Keep posting it, help others learn the truth.


31 posted on 09/04/2011 8:03:33 PM PDT by Balding_Eagle (Overproduction, one of the top five worries of the American Farmer each and every year..)
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To: editor-surveyor

There is no doubt that food prices have gone up considerably, so these numbers (going by memeory here) are a little dated;

from 1970 through 2009, food costs, as a percentage of income, fell by 30%, from just over 14% of income to just under 9% of income.


32 posted on 09/04/2011 8:16:14 PM PDT by Balding_Eagle (Overproduction, one of the top five worries of the American Farmer each and every year..)
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To: Balding_Eagle

You won’t find a single falling food price in the US.

Lamb chops that used to cost $3.29 / pound in 2009 are now $8.99. That is almost triple.


33 posted on 09/04/2011 8:24:58 PM PDT by editor-surveyor (Sarah Palin - 2012 !)
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To: Freedom4US

Here are the valid arguments ethanol. Government subsidy, energy per unit and energy used to produce such unit. Yes, the article should mention these things but doesn’t. The food argument is the most emotional and effective.


34 posted on 09/04/2011 8:42:42 PM PDT by taterjay
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To: SpaceBar

Previous assessments by others and a few by myself support this conclusion... we ca’t grow our way out of oil dependence.

For another point of view, my screen background is a depiction of Estimated U.S. Energy Use in 2009, some 95 quads. At that time:

All Biomass, including Ethanol, is 3.88 quads or about 4% of all fuels, is this worth the disruption of ALL the food supply?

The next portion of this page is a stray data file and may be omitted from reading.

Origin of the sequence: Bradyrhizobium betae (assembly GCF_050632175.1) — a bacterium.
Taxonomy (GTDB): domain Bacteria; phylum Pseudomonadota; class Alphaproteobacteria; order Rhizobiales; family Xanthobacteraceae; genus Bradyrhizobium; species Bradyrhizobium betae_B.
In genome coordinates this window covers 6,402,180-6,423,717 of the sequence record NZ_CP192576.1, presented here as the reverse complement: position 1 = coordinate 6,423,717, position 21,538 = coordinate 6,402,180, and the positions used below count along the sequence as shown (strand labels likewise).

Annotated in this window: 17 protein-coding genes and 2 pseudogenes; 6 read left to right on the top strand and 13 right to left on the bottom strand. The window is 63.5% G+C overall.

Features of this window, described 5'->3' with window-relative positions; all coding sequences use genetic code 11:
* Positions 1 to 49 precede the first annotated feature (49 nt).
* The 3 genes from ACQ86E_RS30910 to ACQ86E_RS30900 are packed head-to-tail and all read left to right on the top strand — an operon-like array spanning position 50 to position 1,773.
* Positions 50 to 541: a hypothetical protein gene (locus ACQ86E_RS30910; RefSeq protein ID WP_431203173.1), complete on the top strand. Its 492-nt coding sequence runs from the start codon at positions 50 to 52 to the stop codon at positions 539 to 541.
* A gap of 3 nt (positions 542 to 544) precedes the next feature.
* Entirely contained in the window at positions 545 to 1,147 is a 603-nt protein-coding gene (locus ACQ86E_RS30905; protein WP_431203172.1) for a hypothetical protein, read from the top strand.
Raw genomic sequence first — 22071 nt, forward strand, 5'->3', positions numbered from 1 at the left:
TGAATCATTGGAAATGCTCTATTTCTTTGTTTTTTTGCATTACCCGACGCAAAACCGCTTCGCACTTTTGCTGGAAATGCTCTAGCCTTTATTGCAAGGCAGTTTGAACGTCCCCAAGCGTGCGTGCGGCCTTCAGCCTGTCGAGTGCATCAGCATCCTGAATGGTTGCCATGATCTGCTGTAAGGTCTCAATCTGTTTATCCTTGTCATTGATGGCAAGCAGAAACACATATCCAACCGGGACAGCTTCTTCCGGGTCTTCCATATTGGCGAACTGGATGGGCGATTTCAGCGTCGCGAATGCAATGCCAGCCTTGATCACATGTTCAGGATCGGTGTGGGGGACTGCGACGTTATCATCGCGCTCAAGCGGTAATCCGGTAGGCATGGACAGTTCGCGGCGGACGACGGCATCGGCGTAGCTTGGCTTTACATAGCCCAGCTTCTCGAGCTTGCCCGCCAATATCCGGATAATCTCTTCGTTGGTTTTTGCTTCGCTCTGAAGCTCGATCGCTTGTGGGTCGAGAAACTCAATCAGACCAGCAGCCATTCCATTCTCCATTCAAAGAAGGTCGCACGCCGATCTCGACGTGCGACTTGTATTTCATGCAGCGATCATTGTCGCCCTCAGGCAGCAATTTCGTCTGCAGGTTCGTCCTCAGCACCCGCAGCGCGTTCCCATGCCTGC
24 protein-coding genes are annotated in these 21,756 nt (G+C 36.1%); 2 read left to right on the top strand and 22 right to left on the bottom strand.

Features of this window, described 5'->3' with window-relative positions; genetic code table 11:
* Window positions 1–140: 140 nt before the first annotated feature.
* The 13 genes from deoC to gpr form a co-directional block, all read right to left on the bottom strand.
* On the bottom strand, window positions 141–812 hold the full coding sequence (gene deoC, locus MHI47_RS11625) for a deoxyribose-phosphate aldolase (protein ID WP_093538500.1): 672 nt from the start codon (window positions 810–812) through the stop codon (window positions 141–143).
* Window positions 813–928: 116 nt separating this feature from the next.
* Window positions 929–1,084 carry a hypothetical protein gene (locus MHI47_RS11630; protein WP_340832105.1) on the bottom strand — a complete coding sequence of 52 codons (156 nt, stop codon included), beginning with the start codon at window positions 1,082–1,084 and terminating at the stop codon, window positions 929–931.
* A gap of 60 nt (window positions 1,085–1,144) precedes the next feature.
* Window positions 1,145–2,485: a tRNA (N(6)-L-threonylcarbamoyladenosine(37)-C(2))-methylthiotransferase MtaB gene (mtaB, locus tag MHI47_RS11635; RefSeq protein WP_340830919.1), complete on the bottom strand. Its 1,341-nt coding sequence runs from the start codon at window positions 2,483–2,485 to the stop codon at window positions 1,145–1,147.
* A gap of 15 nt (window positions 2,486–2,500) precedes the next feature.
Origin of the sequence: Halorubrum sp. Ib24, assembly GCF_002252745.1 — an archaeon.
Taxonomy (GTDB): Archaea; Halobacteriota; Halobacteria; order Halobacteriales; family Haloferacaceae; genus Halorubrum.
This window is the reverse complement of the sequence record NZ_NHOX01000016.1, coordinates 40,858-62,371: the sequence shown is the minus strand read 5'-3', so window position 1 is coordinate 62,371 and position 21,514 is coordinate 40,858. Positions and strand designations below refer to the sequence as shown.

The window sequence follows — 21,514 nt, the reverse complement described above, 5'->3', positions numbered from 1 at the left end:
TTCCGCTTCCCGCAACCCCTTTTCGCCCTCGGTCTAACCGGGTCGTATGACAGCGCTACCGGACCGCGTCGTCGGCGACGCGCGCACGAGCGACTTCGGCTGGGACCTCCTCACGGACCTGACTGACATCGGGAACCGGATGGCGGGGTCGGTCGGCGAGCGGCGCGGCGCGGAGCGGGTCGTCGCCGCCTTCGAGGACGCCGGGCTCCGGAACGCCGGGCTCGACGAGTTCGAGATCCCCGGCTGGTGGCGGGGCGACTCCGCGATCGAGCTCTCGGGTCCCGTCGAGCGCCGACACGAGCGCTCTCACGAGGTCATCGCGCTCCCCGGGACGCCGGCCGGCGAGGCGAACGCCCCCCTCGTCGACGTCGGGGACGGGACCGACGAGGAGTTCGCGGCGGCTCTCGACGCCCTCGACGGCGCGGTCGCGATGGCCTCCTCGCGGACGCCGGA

57% of all fuels consumed are wasted to heat and other non-productive uses

A 0.002% increase in efficiency of all other fuels would replace ALL the wind and solar now produced

Natural Gas production would have to almost Double to replace petroleum imports


35 posted on 09/04/2011 9:00:03 PM PDT by Sequoyah101 (Half the people are below average.)
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To: blam

Modern agriculture is the conversion of petroleum into food. This resulted in cheap, abundant food and less starvation.

Modern left-wing ‘green’ fuels, is the opposite. It will make food expensive and scarce and will result in starvation for millions in poor countries.


36 posted on 09/05/2011 1:17:14 AM PDT by Bon mots ("When seconds count, the police are just minutes away...")
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To: Freedom4US
I didn't change any subject. My initial statement was that burning a basic food crop as fuel was dumb. Subsidizing production of ethanol was dumber. Borrowing money to pay the subsidy was the dumbest. I stand by that and no one has refuted or even addressed that statement.

I do not think the government should be subsidizing fuel production, especially turning a basic food into fuel.

37 posted on 09/05/2011 4:57:35 AM PDT by Former Proud Canadian (We .. have a purpose .. no longer to please every dictator with a vote at the UN. PM Harper)